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Jonathan Sterling receives Marie Sklodowska-Curie postdoc fellowship

Congratulations to postdoc Jonathan Sterling, from the Logic and Semantics research group, who has received the highly prestigious Marie Sklodowska-Curie postdoc fellowship. Jonathan will be working on synthetic methods in program verification, and the aim of the project is to extend the successful STC approach to a wider class of programming models, in particular programming languages with effects.

Postdoc Jonathan Sterling
Postdoc Jonathan Sterling. Photo: private

Software systems mediate a growing proportion of human activity, e.g., communication, transport, medicine, industrial and agricultural production. As a result, it is urgent to understand and better control both the correctness and security properties of these increasingly complex software systems. The diversity of verification requirements speaks to a need for models of program execution that smoothly interpolate between many different levels of abstraction.

Models of program execution vary in expressiveness along the spectrum of possible programming languages and specification logics. At one extreme, dependent type theory is a language for mathematically-inspired functional programming that is sufficiently expressive to serve as its own specification logic. Dependent type theory has struggled, however, to incorporate several computational effects that are common in every-day programming languages, such as state and concurrency. Languages that support these features require very sophisticated specification logics due to the myriad details that must be surfaced in their semantic models.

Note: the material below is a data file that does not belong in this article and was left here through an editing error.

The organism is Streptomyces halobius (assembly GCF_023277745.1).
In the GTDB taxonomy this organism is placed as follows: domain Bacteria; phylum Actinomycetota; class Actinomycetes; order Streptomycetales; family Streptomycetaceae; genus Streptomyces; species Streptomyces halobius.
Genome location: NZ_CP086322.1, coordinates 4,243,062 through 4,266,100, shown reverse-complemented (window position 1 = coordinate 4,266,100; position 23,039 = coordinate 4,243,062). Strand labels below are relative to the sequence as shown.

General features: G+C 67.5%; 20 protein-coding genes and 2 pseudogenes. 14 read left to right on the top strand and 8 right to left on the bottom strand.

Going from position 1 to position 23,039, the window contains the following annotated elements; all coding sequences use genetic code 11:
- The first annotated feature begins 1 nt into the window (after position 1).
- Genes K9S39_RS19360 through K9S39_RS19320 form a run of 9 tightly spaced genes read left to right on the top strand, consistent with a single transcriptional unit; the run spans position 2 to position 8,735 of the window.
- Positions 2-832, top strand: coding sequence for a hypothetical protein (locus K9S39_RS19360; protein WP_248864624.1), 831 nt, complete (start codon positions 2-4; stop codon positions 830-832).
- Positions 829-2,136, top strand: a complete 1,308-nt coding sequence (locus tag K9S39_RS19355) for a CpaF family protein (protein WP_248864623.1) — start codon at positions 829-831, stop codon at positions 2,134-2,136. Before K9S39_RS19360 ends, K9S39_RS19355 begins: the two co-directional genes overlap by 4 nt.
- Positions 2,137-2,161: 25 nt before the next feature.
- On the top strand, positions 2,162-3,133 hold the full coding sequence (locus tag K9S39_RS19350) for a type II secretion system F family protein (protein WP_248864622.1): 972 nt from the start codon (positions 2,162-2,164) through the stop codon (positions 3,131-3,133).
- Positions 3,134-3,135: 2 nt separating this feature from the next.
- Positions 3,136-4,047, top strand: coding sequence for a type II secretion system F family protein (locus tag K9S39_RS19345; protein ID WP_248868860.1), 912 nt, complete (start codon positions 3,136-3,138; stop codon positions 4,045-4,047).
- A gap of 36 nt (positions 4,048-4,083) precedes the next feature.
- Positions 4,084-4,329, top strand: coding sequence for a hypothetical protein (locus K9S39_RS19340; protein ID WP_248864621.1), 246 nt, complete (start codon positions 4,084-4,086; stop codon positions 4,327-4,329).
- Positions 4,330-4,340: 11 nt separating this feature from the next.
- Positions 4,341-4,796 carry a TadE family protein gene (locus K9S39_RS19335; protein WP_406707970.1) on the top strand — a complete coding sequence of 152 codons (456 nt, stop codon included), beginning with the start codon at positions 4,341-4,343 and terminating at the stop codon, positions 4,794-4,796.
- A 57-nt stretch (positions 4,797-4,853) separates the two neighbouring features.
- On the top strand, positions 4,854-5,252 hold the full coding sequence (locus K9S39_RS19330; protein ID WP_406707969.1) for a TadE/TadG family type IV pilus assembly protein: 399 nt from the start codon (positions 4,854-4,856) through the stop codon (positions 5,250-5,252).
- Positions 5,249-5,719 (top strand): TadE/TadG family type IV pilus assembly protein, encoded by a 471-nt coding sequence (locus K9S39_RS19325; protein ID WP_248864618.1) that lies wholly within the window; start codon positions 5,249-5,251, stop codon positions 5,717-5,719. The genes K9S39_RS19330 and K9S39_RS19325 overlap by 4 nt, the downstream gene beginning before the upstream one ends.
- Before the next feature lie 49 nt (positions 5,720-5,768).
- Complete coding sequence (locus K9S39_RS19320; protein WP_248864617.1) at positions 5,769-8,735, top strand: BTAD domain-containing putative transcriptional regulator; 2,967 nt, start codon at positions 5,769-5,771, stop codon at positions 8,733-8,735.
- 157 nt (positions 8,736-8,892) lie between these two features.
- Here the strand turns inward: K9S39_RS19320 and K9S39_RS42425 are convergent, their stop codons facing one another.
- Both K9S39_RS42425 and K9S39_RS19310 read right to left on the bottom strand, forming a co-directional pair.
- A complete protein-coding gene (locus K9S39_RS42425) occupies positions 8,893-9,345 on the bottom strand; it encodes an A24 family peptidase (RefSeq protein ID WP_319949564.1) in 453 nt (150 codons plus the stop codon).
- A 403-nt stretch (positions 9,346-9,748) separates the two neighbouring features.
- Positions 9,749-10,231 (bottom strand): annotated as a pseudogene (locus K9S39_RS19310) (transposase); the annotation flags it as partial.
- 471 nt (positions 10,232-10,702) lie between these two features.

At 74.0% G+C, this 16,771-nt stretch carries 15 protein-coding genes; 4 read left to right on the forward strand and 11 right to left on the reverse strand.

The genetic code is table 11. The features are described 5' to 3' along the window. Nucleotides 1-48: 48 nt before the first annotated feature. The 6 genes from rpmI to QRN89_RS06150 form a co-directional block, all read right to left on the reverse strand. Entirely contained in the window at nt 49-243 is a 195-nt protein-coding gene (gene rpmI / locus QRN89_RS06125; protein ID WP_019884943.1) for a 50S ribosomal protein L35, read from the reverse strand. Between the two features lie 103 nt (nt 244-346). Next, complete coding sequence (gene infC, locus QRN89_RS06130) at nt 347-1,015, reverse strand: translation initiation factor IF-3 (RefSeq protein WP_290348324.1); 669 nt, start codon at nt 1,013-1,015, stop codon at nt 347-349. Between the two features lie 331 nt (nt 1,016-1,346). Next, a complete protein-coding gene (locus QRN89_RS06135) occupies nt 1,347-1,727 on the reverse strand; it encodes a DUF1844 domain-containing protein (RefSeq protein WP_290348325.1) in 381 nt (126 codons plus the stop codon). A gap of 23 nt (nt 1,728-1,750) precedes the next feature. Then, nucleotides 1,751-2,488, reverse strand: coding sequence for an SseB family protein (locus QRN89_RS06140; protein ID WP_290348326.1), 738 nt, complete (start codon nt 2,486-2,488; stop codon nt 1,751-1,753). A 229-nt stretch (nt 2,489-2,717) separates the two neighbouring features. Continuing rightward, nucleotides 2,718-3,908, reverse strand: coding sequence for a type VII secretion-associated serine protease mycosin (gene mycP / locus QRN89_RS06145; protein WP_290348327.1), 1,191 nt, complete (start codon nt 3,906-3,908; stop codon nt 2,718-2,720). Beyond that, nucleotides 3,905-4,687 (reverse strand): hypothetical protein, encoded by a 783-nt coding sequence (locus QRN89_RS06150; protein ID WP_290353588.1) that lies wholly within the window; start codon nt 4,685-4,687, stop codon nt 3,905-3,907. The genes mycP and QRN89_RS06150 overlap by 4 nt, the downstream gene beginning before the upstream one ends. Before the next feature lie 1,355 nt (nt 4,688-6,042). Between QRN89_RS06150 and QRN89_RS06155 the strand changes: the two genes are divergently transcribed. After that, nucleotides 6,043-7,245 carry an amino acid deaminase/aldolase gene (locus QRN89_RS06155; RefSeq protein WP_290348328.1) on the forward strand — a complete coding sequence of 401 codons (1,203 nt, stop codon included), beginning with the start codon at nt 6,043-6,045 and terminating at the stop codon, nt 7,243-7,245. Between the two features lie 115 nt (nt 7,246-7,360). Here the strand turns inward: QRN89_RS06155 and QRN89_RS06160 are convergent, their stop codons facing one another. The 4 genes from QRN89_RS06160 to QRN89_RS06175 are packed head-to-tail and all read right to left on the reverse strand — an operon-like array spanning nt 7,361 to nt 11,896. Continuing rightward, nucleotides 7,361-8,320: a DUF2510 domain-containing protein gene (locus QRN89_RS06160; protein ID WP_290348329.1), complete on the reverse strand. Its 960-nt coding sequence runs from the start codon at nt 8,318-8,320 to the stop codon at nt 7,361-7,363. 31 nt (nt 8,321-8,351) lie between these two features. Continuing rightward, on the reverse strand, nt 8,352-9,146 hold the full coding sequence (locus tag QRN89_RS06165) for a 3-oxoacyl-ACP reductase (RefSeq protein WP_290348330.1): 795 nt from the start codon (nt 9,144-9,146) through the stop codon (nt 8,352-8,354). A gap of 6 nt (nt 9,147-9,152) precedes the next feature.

In the context of dependent type theory, Jonathan has recently developed a new technique called Synthetic Tait Computability (STC) that smoothly combines multiple levels of abstraction into a single language. Inspired by sophisticated mathematical techniques invented in topos theory and category theory for entirely different purposes, STC enables low-level details (even down to execution steps) to be manipulated in a simpler and more abstract way than ever before, making them easier to control mathematically. Perhaps more importantly, the STC method makes it possible to import ideas and techniques from other mathematical fields that are comparatively more developed than programming languages.

*** About the Marie Skłodowska-Curie fellowship ***

The Marie Skłodowska-Curie fellowships are among Europe’s most competitive and prestigious awards, aimed at supporting the best and most promising scientists. The fellowship aims to foster the career development and further training of excellent researchers. Read more about the Marie Sklodowska-Curie postdoc Fellowship on the European Union’s website. Next deadline is September 14, 2022.